On Friday afternoon, State Rep. Tim Hodge, D-North Newton, surged from behind into a slight lead in the tight 72nd House District race, with about 285 provisional ballots still to be considered next week.
“We’re up by 17, and we’re pumped,” Hodge said. “I remain very, very confident,” he said.
Hodge, an attorney seeking his second term, trailed Newton Republican Steven Kelly, a retired hospital chief executive officer, by 84 votes on election night.
The 225 advance mail ballots that either were hand-delivered to a Harvey County polling site Tuesday or were postmarked by Tuesday and arrived by the deadline Friday were counted Friday afternoon. They enabled Hodge to make up the deficit and build a lead stronger than he had anticipated.
He sounded confident that more of the 280 provisional ballots cast in the 72nd in Harvey County and to be considered in the Harvey County canvass Tuesday morning will contain votes for him than for Kelly. The Harvey County Clerk's office had not determined Friday how many of the provisional ballots it will recommend for counting at the canvass.
The 72nd also includes Whitewater in Butler County. The Bulter County Clerk’s office told The News there were no post-election advance mail ballots there in the 72nd. The Butler County Clerk will recommend five of the seven sealed provisional ballots in the 72nd be opened and counted during the Butler County canvass on Thursday. Hodge doubts he will get those five votes.
The three days since the election “have been dark, but I had hope,” Hodge said.
He had walked the district during the summer and fall, encouraging people to register to vote and to apply for advance mail ballots. On election night, he visited all six polling places, he said, to learn if advance ballots had been dropped out and how many provisional ballots had been cast. He said the poll workers politely gave him the information, and “the annoyed tone of the poor poll workers that had to work a lot of people through the provisional ballot process was very encouraging to me,” Hodge said.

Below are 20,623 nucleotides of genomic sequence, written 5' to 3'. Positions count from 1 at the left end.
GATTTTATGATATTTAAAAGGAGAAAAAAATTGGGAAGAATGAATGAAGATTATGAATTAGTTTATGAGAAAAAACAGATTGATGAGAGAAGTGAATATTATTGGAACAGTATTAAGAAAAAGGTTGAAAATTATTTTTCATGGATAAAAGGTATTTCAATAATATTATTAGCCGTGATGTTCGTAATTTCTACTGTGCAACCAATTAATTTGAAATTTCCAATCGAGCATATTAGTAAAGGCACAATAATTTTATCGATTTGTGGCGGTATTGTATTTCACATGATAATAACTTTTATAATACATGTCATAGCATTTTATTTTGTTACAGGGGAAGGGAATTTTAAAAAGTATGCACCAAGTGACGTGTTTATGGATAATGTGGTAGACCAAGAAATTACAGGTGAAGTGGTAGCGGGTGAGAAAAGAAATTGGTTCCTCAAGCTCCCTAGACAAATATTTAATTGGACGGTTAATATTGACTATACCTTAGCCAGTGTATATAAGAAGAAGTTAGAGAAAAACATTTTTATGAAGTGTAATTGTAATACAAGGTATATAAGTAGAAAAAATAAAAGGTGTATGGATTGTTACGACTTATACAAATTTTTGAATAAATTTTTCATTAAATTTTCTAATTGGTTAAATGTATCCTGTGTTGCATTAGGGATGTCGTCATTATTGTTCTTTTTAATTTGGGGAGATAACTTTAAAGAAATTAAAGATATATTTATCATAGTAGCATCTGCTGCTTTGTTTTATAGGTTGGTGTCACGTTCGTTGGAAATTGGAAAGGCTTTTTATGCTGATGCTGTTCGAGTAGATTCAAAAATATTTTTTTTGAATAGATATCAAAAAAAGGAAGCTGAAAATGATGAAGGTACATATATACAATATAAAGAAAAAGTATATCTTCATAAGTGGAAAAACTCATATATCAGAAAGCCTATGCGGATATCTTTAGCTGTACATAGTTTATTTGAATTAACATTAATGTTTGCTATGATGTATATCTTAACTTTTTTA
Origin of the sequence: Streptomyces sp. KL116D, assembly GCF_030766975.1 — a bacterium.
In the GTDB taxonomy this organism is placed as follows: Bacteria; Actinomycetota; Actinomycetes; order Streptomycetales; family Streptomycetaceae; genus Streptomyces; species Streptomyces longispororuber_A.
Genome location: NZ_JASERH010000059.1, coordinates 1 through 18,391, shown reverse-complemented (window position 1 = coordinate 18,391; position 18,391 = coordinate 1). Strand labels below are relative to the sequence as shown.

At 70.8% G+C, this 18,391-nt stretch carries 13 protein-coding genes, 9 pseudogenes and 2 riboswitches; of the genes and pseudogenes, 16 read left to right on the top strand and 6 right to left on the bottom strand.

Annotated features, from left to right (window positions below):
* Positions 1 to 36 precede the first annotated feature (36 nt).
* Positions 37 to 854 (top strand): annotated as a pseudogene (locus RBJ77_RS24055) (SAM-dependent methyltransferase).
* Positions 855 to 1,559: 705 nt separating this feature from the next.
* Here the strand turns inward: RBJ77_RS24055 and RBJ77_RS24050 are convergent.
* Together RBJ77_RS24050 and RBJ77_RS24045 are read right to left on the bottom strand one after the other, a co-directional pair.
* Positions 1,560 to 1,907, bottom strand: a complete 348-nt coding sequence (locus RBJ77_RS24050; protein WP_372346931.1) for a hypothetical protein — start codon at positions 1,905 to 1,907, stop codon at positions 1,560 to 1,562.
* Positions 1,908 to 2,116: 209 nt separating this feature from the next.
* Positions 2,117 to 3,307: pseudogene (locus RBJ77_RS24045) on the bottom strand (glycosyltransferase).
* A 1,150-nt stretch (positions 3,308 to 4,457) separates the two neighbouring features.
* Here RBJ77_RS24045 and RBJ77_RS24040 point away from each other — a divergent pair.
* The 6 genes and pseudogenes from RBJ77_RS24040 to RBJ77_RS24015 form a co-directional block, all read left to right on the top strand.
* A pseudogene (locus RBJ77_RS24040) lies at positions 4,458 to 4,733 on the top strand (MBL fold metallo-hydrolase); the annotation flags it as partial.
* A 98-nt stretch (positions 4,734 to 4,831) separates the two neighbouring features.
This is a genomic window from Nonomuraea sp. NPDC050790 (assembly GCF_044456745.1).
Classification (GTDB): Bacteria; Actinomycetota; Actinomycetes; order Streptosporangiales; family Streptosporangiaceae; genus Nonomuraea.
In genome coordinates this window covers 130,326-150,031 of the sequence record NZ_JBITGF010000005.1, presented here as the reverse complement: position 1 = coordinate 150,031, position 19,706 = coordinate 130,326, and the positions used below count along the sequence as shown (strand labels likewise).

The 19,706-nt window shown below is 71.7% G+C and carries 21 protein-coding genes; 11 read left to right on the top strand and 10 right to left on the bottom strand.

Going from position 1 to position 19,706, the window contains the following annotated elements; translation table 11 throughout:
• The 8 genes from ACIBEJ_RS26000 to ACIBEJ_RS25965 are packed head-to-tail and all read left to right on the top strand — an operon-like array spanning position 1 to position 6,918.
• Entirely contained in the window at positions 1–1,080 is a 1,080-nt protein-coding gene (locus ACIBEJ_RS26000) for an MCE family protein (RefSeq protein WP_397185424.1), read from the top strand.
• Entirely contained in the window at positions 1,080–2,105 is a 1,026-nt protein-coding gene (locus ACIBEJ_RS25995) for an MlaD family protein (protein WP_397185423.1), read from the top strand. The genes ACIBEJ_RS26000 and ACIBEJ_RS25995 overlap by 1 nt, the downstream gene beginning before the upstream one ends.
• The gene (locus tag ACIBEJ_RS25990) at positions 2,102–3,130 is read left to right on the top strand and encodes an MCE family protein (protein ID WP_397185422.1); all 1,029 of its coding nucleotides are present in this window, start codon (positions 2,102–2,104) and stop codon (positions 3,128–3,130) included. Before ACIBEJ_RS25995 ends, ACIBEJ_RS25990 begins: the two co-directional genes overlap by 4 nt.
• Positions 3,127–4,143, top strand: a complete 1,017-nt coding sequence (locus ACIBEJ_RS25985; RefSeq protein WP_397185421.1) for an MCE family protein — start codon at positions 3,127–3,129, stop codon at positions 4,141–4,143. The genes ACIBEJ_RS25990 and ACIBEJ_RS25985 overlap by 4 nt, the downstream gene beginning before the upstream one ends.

The spike in provisional voting in the middle of Newton where Hodge had concentrated his campaign efforts led him to conclude some voters had lost their advance mail ballot or perhaps had not received it, but decided to go to the polls on Election Day.
"’You know what, I’m going to vote, darn it.’ I’m proud of them; I’m proud of our campaign,” Hodge said.
Americans for Prosperity-Kansas and the Kansas Chamber of Commerce’s political action committee favored Kelly and mailers were sent. In the wake of the election and enjoying the lead, Kelly told The News that Hodge had the methodology but Kelly had the message. Voters wanted solutions to be achieved through collaborative efforts. Hodge pushed unsuccessfully for a raft of tax-related legislation that he said would help those struggling from paycheck to paycheck.
On Friday, Hodge viewed his campaign as countering the mailers.
“The power of meeting people face-to-face versus the mail - they’ve got the money, we’ve got the manpower,” Hodge said. “We just beat them with true, hard votes from normal people. If you want to win honestly and not be just some Koch brothers’ shill, you’ve to go do it,” Hodge said of door-to-door campaigning. Both the Chamber PAC and Americans for Prosperity receive Koch donations.